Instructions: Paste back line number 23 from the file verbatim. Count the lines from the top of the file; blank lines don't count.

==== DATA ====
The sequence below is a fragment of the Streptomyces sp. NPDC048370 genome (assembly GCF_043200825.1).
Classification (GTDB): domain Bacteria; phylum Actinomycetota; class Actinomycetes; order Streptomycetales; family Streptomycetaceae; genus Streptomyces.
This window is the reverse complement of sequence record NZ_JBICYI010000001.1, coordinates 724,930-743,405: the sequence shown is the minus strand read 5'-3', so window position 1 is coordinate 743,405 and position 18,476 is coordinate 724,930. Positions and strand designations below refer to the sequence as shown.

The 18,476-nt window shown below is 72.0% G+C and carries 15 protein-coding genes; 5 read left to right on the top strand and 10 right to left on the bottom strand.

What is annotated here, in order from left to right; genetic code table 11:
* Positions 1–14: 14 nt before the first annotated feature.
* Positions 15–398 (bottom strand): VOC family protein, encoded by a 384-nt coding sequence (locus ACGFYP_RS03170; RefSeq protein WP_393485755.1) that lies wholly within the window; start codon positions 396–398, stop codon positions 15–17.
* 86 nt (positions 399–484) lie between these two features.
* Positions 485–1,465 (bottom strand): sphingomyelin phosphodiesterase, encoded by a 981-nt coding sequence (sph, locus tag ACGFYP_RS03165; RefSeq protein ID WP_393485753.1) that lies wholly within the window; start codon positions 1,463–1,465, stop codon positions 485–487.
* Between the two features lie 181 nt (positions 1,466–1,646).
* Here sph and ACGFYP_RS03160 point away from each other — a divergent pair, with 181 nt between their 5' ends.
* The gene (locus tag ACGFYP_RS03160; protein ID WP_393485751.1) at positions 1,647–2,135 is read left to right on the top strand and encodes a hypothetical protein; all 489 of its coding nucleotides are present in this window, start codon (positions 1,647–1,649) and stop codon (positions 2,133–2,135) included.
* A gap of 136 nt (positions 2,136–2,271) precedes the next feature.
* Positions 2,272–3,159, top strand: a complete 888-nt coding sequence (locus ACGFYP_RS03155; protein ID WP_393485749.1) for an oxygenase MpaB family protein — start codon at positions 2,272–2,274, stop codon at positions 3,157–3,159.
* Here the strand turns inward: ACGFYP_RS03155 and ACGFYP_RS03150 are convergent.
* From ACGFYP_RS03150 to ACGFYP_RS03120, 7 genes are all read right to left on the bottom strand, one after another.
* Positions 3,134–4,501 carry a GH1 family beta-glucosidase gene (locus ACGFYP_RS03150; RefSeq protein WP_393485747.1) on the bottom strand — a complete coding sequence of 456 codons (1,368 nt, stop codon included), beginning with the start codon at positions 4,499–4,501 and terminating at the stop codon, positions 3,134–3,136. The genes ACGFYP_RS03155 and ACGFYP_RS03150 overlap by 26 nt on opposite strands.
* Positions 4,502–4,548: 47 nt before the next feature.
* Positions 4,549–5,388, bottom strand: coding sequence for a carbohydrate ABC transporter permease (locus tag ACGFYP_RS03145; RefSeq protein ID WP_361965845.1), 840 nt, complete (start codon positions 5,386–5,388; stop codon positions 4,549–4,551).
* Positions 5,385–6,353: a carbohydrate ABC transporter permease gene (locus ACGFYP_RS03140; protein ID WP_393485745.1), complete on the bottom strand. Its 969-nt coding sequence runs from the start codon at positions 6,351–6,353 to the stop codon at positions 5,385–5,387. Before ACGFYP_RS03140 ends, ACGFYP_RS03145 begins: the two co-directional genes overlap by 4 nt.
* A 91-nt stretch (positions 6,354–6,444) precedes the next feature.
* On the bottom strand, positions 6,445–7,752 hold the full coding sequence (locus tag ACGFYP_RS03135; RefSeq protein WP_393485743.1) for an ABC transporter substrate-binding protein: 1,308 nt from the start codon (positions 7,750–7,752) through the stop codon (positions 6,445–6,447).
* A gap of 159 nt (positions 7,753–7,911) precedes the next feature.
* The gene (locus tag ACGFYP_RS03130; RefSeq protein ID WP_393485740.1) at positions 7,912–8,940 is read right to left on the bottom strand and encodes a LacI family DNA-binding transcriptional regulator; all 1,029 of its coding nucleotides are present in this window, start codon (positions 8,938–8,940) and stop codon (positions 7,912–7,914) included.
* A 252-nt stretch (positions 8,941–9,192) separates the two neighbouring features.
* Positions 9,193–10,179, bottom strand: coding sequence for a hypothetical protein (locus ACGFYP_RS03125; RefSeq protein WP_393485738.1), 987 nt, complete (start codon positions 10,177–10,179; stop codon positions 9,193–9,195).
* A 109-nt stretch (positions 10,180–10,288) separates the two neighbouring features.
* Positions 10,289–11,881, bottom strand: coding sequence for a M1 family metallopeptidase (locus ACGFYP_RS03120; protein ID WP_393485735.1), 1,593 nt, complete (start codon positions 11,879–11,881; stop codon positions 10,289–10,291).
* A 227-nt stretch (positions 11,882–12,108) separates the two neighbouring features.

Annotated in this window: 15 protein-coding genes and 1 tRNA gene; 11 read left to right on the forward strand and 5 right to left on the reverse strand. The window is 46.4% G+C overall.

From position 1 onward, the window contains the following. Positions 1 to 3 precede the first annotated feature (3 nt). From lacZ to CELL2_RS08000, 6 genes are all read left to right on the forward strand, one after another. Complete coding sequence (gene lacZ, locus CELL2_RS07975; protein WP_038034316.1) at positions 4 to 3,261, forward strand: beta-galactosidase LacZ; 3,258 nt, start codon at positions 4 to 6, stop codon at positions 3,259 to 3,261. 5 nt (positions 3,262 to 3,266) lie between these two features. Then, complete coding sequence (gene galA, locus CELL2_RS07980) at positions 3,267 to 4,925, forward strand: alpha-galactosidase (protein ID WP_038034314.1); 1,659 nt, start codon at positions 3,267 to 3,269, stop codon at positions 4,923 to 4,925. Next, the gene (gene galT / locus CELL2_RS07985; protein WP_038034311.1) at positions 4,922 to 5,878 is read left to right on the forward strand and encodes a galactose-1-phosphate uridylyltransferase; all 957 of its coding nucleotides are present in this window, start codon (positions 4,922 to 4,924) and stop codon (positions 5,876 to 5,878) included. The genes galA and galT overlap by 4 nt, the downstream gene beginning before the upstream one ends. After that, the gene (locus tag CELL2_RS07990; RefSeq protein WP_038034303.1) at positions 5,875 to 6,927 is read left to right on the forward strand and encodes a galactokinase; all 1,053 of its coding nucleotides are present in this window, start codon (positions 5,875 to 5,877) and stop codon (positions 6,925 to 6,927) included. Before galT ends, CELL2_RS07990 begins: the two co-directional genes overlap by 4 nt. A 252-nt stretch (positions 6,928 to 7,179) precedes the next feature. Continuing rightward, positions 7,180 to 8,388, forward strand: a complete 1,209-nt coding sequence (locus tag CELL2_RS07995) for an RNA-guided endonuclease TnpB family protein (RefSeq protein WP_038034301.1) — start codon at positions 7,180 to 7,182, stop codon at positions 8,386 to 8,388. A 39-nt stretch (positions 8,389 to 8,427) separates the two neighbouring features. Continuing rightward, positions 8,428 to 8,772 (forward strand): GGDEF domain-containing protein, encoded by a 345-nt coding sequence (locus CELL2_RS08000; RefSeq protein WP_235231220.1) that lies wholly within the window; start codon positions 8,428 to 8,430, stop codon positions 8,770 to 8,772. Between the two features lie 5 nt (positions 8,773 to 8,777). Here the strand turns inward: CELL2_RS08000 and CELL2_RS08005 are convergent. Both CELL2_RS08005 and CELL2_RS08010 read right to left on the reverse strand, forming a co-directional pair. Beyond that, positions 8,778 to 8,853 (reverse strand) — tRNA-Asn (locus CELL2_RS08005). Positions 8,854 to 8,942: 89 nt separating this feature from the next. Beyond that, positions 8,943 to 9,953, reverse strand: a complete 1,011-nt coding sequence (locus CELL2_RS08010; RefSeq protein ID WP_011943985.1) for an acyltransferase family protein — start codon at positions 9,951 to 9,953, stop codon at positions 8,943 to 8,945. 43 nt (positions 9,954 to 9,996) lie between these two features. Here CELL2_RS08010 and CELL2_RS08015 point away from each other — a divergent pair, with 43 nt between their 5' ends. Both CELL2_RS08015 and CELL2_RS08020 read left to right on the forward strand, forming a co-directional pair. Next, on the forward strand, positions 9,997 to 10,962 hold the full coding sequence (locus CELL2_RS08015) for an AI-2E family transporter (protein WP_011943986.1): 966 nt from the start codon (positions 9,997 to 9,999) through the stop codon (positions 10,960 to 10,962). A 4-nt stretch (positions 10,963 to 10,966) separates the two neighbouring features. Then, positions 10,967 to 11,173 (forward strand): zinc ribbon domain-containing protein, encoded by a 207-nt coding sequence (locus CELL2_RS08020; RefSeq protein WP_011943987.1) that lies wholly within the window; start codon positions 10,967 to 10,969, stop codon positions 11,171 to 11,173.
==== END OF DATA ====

* A gap of 159 nt (positions 7,753–7,911) precedes the next feature.